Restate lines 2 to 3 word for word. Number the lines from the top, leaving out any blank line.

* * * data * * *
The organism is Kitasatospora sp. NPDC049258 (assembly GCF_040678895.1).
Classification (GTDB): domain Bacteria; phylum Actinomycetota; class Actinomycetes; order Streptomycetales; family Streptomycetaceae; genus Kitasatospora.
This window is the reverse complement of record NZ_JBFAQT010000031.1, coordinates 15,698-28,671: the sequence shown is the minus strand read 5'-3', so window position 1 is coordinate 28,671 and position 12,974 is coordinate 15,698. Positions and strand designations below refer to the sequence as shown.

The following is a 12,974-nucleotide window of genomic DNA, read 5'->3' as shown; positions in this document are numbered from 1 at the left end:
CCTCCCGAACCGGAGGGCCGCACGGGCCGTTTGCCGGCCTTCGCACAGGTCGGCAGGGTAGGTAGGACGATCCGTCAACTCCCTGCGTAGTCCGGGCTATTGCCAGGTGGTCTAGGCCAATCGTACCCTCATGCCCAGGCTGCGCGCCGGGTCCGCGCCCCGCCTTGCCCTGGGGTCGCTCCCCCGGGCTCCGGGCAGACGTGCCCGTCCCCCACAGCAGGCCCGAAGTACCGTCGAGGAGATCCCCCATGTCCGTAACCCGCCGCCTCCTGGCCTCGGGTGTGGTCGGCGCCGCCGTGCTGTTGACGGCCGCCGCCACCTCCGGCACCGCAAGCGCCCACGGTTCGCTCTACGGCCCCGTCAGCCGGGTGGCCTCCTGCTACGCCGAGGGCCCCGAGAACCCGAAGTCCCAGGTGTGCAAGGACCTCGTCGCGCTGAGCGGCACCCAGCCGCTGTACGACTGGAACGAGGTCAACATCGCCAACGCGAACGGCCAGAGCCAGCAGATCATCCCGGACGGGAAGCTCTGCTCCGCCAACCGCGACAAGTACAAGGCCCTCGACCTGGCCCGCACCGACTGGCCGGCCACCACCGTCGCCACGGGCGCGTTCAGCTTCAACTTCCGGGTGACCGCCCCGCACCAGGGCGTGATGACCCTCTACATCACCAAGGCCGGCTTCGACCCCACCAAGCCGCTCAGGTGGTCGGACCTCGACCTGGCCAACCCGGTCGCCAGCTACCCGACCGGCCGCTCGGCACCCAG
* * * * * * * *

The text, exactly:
Classification (GTDB): domain Bacteria; phylum Actinomycetota; class Actinomycetes; order Streptomycetales; family Streptomycetaceae; genus Kitasatospora.
This window is the reverse complement of record NZ_JBFAQT010000031.1, coordinates 15,698-28,671: the sequence shown is the minus strand read 5'-3', so window position 1 is coordinate 28,671 and position 12,974 is coordinate 15,698. Positions and strand designations below refer to the sequence as shown.